The short video on this website (3: Hidden Histories) provides an excellent summary of the project.
Related publications: see FitzGerald et al, 2012a and FitzGerald, 2012b.

STELLAR (2009-2011)
Funder: EU
Role: Member of institutional research team
STELLAR (Sustaining Technology Enhanced Learning at a LARge scale) was an EU Network of Excellence that represented the effort of the leading institutions and projects in European Technology-Enhanced Learning (TEL) to unify a diverse community.
This NoE in Technology Enhanced Learning was predicated on the view that in today’s knowledge society, people are not only confronted with classical transitions from school to university, from university to a company and so on. They are also faced with additional transitions, for example, between companies, between formal institutional learning and informal learning, between, learning for personal growth and learning for work. These transitions place high demands on people in terms of self-managed lifelong learning. Given this background, the Network of Excellence worked within the first of the four challenge themes for ICT research set out in the FP7 call and related to improving learning and educational systems.
Related publications: see Brown et al, 2009 and Brown, 2010.

Augmenting the Visitor Experience (2009-2011)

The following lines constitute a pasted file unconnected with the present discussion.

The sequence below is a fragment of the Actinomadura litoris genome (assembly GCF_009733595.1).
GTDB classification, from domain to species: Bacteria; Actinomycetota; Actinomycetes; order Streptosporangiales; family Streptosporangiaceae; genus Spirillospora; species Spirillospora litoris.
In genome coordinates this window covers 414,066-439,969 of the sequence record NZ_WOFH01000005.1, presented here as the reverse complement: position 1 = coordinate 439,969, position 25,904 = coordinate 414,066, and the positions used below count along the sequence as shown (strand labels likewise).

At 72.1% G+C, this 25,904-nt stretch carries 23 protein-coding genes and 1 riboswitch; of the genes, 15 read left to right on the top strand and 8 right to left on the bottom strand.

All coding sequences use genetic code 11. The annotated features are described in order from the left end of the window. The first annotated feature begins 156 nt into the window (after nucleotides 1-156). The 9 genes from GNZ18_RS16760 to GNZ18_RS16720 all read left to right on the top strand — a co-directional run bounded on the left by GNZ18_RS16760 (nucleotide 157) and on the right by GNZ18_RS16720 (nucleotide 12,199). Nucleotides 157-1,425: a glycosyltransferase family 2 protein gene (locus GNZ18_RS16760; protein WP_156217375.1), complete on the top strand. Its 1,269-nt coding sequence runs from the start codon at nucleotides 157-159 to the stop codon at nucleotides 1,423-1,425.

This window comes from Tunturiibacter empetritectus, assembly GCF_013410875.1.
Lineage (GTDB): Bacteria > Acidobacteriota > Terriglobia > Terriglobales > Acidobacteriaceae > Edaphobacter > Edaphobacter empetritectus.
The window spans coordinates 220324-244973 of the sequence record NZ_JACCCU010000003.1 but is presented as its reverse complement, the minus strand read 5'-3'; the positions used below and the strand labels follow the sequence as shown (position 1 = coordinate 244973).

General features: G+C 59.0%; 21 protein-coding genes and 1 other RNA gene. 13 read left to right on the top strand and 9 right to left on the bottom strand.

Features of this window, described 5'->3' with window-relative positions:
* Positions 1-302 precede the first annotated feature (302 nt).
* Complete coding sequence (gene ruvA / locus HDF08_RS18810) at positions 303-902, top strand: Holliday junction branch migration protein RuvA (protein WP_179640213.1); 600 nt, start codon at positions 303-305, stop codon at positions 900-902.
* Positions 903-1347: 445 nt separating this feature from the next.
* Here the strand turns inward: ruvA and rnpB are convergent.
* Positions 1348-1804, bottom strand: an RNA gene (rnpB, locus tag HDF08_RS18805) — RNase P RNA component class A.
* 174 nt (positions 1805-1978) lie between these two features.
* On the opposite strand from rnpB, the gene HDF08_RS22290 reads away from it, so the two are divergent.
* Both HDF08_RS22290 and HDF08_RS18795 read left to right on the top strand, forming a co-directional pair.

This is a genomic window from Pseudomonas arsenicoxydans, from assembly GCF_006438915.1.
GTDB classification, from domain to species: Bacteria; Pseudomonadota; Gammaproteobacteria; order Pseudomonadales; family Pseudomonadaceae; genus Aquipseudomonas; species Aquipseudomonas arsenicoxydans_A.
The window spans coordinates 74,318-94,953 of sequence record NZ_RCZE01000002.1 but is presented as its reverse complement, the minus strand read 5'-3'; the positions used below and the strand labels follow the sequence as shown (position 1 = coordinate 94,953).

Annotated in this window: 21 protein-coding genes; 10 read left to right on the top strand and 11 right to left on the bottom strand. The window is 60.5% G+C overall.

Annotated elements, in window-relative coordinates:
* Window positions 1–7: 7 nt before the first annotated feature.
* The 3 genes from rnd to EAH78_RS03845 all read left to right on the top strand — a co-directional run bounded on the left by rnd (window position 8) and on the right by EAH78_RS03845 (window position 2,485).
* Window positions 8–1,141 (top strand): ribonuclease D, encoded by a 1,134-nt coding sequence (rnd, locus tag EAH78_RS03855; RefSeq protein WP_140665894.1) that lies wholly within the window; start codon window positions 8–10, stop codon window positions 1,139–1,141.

Funder: Part-funded through HEFCE SPLINT project
Role: Collaborating researcher
This work began as student exercise created for the Mobile and Field GIS field trip module, asking students to compare a range of techniques and technologies for augmenting landscape scenes, and then to reflect on the impact of these techniques on the learning experience of the visitor. The broader context of this work relates to how heritage information and other material relating to landscape themes (from glaciation to mining) can engage and enlighten visitors. The main study site has been the area around Keswick in the English Lake District, Cumbria. The broad pedagogic context is an exploration of the effectiveness of various technologies in augmenting an individual’s experience of the landscape, as alternatives to the one-to-many model often used to disseminate expert knowledge in the field (human field guides etc). Several technologies were used, including labelled acetates, PDAs (running custom-made apps or mScape), tablet PCs running Google Earth and also partial Virtual Reality/goggles with a 3D glaciation visualisation.
Related publications: see Priestnall et al (2009) or Priestnall et al (2010).

where:now (2009)
Funder: HEFCE’s Higher Education Innovation Fund/University of Nottingham Knowledge Transfer Award
Role: Member of research team